Health Highlights: May 3, 2010
Gulf Oil Slick No Threat to Human Health Lynn Redgrave Dies of Cancer Faulty Genes Cause Paget's Disease: Study Risky Eyelash Treatment Easy to Get Without Prescription FDA Plans to Improve Food Safety During Transport
Here are some of the latest health and medical news developments, compiled by the editors of HealthDay:
Gulf Oil Slick No Threat to Human Health
The massive oil slick in the Gulf of Mexico poses little risk to human health, experts say. The source of the slick is a broken underwater pipe where a BP oil rig exploded and sank on April 20.
"I think that people get afraid about health effects when these events happen, and rightfully so," LuAnn White, director of the Center for Applied Environmental Public Health, told ABC News. "But what we see from oil spills is more ecological effects than human health effects."
Oil emits gases called volatile compounds, which can be toxic and cancer causing. But this spill is far from shore, making it highly unlikely that anyone on the coast will be exposed to these gases, said White, who is working with the Louisiana state health department to assess the effects of the oil slick.
She added that tests by the Environmental Protection Agency have not detected any evidence of dangerous airborne chemicals in coastal areas, ABC News reported.
Direct contact with, or ingestion of, oil does pose health risks. But that threat mainly affects clean-up crews, who are well-trained and have special protective equipment, Dr. Marcel Casavant, chief of pharmacology and toxicology at Nationwide Children's Hospital in Columbus, Ohio, told ABC News.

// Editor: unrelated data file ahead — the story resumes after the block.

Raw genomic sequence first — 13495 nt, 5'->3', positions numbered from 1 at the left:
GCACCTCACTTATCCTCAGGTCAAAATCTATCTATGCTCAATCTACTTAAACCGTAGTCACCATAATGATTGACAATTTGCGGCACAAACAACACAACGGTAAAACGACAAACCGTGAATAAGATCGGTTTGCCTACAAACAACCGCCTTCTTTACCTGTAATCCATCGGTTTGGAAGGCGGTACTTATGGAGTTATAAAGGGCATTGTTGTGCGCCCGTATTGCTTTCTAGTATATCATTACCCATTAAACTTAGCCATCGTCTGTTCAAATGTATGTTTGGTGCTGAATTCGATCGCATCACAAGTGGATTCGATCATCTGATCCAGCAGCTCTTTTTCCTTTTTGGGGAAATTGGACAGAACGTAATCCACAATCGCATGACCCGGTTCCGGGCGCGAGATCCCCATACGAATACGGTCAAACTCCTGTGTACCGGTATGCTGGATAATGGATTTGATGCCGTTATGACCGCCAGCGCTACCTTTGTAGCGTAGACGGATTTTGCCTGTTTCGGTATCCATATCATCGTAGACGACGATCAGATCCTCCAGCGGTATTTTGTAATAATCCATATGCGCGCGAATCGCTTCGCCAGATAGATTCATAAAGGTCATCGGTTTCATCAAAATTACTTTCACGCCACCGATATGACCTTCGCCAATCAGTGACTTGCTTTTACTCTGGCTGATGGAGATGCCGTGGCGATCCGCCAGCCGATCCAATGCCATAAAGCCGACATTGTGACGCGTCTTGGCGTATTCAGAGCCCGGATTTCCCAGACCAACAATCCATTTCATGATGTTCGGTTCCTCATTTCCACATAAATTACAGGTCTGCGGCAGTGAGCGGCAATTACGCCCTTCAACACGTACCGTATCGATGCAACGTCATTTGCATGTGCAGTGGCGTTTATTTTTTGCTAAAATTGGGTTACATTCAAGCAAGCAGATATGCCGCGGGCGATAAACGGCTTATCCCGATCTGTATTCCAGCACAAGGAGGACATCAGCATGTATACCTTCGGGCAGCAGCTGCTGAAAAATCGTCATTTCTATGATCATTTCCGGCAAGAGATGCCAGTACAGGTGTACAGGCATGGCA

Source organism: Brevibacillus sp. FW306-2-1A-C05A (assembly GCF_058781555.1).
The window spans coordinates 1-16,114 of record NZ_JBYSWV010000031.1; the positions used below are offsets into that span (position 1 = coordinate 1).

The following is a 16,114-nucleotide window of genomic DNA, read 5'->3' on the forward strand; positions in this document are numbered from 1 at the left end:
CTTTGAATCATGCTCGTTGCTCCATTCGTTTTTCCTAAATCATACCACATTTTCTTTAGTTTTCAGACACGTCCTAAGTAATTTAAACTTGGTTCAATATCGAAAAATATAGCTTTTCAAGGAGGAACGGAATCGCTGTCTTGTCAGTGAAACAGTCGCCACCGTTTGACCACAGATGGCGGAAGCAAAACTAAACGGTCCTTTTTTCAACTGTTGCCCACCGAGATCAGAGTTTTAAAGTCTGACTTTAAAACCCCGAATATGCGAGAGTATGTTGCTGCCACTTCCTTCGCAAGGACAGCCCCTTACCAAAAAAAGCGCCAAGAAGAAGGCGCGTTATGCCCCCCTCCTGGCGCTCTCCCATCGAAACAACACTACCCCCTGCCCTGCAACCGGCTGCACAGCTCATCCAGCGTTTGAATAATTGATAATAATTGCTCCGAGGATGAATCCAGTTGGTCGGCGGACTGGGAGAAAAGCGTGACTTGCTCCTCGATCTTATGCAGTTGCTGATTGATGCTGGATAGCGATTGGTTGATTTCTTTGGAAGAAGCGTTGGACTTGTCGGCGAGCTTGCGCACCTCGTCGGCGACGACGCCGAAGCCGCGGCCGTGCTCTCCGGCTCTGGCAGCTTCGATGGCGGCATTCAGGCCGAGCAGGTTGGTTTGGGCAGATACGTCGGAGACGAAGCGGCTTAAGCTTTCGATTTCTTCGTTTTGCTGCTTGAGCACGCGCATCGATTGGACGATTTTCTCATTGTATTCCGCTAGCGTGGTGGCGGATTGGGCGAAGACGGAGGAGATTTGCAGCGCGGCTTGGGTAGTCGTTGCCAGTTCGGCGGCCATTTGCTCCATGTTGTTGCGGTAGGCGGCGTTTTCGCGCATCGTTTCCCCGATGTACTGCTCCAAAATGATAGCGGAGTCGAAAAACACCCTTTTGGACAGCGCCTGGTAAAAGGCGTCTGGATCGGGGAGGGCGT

Lynn Redgrave Dies of Cancer
Actress Lynn Redgrave died Sunday night after a long battle with breast cancer. She was 67.
Her publicist said Redgrave's children and friends were with her when she died at her home in Connecticut, the Associated Press reported.
"Our beloved mother Lynn Rachel passed away peacefully after a seven year journey with breast cancer," Redgrave's children said in a statement released Monday. "She lived, loved and worked harder than ever before. The endless memories she created as a mother, grandmother, writer, actor and friend will sustain us for the rest of our lives. Our entire family asks for privacy through this difficult time."
The Oscar- and Tony-nominated actress became famous when she played the title role in the 1966 film "Georgy Girl." She appeared in a number of films, Broadway productions and television shows.
A private funeral will be held later this week, the AP reported.
Faulty Genes Cause Paget's Disease: Study
Faults in three genes cause the majority of cases of a painful bone condition called Paget's disease, researchers say.
They analyzed the DNA of 1,250 patients with Paget's and found that they had more faults than normal in three genes believed to regulate bone repair. Together, these gene faults account for 70 percent of cases of the disease, said the researchers, BBC News reported.
The study appears in the journal Nature Genetics.
The finding, which may explain why family history is a major risk factor for the condition, could lead to a screening test for Paget's disease.